Platform-shedding: The new normal?

Without fixing the structural regulatory flaws, safeguarding citizenry's access to information and fostering truly free digital landscape will remain a pipedream

Shmyla Khan

Over the last week, internet users in Pakistan joked about a new iteration of load-shedding, previously confined to electricity and gas–intermittent X, formerly Twitter, outages. While largely inaccessible, the platform was briefly accessible at different points during the week and radio silence from the government led to massive confusion about what to call this blockage — a temporary block, complete ban or internet load-shedding?

How did we get here?

Pakistan has an embarrassingly prolific history of blockages of major social media platforms (summarised in the table below). Platforms such as YouTube and Facebook have been banned several times, the longest being the YouTube ban from 2012 to 2016. In 2008 Pakistan’s attempts to block YouTube led to a two-hour worldwide outage of the platform. While most bans have been at the behest of regulators, some of these bans have been mandated by the courts; Facebook was banned in 2010 on orders of the Lahore High Court and TikTok was banned twice in 2021 at the behest of the Peshawar and Sindh High Courts, respectively.

The reasons for platform shutdowns have largely centred on religious sensitivities, perceived immorality, and curtailing of protests and political activity. These blanket bans are far from precise in their methods; in a bid to block specific content, entire platforms end up being blocked.

The modality of blockages has also varied, from temporary blocks to long-term or indefinite bans lasting years, as have the technologies employed which range from ISP-level blocks — which require individual internet service providers to block content — to a National Filtration System — that employs centralised blocking at the PTA-level. The only common theme has been the absence of accountability.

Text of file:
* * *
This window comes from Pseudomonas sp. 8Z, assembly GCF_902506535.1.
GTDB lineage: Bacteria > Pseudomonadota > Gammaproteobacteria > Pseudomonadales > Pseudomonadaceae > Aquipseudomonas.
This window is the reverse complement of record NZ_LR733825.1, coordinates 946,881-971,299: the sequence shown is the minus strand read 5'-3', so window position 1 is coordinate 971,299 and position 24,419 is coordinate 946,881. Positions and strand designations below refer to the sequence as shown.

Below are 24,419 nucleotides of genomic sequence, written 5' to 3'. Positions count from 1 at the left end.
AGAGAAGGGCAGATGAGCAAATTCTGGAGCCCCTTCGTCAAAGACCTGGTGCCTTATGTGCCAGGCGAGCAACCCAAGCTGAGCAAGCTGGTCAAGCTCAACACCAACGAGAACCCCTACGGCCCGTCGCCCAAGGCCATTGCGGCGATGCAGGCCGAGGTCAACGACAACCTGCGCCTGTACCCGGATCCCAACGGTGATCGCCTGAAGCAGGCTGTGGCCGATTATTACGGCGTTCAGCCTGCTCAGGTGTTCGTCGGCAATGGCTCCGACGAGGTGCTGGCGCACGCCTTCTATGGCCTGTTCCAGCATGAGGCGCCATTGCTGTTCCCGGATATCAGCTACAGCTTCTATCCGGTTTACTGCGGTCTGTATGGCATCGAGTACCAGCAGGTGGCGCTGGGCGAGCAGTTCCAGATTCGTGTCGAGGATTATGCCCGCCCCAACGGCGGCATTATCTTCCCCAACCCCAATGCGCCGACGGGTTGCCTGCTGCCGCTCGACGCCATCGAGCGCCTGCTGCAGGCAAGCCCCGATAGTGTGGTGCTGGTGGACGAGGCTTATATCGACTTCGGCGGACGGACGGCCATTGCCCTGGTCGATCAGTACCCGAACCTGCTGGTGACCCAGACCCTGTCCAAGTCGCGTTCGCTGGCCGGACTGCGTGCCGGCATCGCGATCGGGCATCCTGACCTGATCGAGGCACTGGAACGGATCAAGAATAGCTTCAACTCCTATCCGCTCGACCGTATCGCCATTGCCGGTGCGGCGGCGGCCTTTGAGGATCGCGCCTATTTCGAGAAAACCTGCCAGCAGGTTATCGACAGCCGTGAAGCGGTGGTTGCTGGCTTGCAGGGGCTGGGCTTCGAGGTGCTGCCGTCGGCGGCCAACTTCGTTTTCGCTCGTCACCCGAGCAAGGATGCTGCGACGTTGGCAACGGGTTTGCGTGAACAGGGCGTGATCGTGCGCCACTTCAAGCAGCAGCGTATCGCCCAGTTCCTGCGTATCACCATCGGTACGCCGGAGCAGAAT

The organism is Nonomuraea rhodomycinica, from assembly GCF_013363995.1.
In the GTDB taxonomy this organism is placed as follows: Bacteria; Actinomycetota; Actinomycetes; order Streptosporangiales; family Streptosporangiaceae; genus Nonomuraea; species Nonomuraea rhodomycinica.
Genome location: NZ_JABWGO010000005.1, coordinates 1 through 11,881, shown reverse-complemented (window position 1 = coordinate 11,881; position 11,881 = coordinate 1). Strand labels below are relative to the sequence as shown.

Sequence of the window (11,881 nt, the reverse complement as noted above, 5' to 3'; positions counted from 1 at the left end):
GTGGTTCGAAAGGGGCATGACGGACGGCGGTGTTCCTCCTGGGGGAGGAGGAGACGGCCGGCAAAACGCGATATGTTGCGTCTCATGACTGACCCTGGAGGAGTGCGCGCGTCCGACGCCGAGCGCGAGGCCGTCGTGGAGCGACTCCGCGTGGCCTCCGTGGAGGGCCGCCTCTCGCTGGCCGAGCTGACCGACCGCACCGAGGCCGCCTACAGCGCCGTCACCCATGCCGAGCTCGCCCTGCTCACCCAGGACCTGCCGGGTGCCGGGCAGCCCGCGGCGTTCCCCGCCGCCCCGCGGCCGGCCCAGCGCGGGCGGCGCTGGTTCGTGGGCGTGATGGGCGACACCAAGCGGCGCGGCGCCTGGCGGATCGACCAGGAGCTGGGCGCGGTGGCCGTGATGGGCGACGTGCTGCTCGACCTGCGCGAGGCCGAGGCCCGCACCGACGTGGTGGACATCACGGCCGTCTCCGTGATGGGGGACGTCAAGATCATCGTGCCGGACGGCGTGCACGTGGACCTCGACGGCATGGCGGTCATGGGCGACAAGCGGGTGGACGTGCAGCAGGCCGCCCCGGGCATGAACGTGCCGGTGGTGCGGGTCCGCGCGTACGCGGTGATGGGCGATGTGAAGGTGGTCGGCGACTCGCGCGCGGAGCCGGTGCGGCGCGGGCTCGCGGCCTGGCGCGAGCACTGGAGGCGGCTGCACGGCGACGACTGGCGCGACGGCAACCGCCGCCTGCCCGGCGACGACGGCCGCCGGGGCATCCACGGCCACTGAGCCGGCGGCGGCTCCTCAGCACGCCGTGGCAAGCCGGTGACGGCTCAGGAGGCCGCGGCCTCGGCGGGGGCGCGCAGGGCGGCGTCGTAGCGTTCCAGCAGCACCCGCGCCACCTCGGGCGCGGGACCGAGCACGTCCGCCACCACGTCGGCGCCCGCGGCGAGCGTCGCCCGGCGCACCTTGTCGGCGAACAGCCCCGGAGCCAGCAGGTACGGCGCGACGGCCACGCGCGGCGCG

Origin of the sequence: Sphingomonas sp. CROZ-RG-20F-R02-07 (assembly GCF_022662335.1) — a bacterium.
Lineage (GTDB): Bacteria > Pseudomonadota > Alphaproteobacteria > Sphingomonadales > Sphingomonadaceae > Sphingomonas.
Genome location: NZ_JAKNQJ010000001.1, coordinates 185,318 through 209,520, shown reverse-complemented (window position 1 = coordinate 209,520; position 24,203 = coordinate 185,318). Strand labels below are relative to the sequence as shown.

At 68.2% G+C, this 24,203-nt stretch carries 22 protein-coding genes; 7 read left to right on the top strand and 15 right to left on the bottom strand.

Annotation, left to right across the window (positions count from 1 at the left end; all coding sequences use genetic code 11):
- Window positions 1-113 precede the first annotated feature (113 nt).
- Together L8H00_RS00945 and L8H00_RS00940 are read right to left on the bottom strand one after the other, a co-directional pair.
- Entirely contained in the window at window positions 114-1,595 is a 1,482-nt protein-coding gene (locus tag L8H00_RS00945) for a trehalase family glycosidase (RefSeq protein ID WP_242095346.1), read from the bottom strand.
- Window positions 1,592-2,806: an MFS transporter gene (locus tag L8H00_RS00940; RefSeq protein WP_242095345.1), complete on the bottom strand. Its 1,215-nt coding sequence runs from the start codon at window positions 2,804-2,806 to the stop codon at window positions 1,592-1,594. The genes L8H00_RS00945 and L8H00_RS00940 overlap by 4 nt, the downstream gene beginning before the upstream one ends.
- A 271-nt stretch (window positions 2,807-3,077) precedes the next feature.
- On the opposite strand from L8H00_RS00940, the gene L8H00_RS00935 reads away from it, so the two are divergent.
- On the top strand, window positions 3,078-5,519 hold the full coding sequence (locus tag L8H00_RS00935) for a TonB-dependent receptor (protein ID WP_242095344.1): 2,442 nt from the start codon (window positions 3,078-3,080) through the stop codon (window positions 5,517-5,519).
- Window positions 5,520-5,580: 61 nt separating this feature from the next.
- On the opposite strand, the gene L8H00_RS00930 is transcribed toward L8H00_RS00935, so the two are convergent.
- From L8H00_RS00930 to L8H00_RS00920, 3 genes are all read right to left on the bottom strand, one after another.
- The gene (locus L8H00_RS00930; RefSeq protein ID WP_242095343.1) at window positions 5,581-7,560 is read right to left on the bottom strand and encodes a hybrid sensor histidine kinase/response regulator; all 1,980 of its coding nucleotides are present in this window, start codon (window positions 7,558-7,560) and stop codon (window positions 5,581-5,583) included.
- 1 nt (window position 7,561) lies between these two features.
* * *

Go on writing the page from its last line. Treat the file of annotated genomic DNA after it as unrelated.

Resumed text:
Institutional response, or lack thereof

The wholesale blockage of X, while not new, has been alarming given the institutional indifference exhibited by the Pakistan Telecommunication Authority (PTA), the body tasked with the regulation of the Internet under the highly controversial section 37 of the Prevention Electronic Crimes Act, 2016. There has been no official notification or statement from the PTA about the blockage, nor have any reasons been furnished. 

This opacity precludes any avenues for users to oppose the rationale behind the blockage or present any serious challenge to it. In the recent past, the PTA added to the smoke and mirrors by suspiciously claiming that the social media disruption, neatly coinciding with the virtual event of a political party on January 20, was a “technical error”.

A representational image showing a stop sign on X app opened on a smartphone. —
A representational image showing a stop sign on X app opened on a smartphone. —

Lack of transparency regarding internet censorship has been the modus operandi of the PTA; users often find out about websites and platforms being banned only when they fail to access them. The PTA has repeatedly refused to provide a comprehensive list of the thousands of URLs it blocks each year.

It is worth remembering that the legitimacy of the Removal and Blocking of Unlawful Online Content Rules, 2021, potentially empowering the PTA to ban platforms, has been challenged in the courts across the country and referred to parliament for review by the Islamabad High Court on grounds of being ultra vires of the Constitution and its parent Act. Recently, the PTA failed to comply with clear directions from the Sindh High Court not to block platforms and services on election day. Yet, the PTA continues to evade accountability for depriving Pakistanis of their access to information and online expression, both constitutionally guaranteed rights.

Why now?